"Problems with Electricity", review by Patrick Hall
"Problems with Electricity" is a cutely-titled collection of bittersweet short stories by Irina Borisova. The stories are partly fact, partly fiction, and reveal the tenderness of the human spirit set against the backdrop of a cruel but romantic Saint Petersburg.
The ideas for her stories are gleaned from the unpredictable experiences in her unusual trade. In her book she is somehow able to capture the flawed humanity of her different characters and reach us with it in a way we can all relate to. Included are touching tales of brave Russian women who hope against all hope for a better life, the well-meaning but often hapless Western men who court them, and the city that brings them together.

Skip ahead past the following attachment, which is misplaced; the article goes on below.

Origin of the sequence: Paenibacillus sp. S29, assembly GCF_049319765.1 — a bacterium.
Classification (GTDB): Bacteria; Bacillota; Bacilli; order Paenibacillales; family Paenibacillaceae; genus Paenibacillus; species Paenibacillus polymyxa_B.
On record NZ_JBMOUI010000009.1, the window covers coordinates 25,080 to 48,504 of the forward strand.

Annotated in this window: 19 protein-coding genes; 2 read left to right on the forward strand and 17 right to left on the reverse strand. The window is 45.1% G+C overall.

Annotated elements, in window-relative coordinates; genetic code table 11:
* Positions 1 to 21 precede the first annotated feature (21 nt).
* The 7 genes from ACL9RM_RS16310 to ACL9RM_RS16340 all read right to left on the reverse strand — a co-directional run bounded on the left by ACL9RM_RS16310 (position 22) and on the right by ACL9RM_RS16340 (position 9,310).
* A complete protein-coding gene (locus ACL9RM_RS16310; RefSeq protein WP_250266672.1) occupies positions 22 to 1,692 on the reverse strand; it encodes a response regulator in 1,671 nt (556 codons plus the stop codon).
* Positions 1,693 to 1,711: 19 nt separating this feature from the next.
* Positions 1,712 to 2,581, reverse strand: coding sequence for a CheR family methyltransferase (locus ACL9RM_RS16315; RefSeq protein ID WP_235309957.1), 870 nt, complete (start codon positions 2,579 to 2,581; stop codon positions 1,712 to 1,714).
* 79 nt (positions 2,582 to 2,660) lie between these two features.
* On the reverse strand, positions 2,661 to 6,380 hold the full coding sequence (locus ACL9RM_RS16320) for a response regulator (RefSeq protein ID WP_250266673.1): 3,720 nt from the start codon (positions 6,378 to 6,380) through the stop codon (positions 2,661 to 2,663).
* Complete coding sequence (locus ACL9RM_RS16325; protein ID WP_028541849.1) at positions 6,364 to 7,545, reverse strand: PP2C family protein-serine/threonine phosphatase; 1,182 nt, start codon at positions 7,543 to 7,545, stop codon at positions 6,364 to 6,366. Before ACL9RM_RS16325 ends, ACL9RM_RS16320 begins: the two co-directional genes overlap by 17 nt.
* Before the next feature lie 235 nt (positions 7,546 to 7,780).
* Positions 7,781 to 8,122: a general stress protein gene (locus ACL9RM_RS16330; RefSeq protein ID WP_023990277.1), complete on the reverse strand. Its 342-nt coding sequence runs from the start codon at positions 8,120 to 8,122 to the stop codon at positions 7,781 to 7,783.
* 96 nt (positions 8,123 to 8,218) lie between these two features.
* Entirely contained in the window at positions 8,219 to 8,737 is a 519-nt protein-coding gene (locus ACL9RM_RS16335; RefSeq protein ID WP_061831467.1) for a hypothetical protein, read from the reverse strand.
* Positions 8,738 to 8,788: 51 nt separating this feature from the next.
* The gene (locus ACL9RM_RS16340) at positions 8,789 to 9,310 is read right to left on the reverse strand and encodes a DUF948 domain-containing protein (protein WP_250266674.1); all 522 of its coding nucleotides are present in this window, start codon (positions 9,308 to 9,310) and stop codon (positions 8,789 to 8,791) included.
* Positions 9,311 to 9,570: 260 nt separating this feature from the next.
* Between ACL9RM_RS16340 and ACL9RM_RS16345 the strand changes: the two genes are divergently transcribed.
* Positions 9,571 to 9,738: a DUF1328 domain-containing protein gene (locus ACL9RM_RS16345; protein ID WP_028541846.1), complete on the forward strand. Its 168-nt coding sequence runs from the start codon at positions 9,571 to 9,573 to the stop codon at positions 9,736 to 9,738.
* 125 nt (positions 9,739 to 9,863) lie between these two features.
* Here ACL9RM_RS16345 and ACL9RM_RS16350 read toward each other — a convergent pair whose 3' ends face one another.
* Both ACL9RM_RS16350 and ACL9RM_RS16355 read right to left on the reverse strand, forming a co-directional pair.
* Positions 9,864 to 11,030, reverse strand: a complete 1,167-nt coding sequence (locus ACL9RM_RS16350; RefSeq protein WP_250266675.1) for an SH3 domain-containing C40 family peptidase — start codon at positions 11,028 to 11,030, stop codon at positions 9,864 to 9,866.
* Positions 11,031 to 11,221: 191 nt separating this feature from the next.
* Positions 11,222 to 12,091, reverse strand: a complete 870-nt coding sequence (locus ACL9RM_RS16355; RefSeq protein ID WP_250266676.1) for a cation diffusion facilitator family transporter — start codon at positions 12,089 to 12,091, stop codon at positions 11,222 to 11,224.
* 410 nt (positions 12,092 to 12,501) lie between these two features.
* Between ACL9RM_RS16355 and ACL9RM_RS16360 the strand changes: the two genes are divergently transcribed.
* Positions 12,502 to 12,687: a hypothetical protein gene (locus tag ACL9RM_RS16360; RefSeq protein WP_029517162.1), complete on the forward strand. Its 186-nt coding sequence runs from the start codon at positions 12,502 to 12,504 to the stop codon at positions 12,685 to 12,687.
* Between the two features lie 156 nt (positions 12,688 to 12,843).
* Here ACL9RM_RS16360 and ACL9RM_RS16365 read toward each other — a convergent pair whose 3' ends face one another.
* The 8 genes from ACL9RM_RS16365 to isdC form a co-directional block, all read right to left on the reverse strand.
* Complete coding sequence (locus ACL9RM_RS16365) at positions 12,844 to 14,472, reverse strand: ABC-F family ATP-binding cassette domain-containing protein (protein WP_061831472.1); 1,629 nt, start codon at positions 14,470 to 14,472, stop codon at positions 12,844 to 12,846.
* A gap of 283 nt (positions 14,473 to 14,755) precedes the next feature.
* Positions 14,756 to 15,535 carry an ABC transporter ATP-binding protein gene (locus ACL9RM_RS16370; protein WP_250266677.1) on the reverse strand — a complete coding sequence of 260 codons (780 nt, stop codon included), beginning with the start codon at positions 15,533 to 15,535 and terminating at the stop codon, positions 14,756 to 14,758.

Borisova's earthy magic comes from her unique position at the crossroads between two very different cultures. In the place where the romantic chaos of Russia and the naive rationalism of the West collide, she portrays both of them honestly. Her stories are sometimes tragic, sometimes funny, but always ironic.
The language of the book, though (mostly) grammatically correct, is structured in ways the Queen never intended, lending it a delightfully foreign quality. One feels as if he is reading a subtitled film. It is English with Russian sentence structure, adding Borisova's unique stamp to the language.
This book is an easy read, with each story being short enough to finish on a bus commute or coffee break. It is recommended for all those who are interested in Russia, dating a partner overseas, or who simply like a good romantic novel.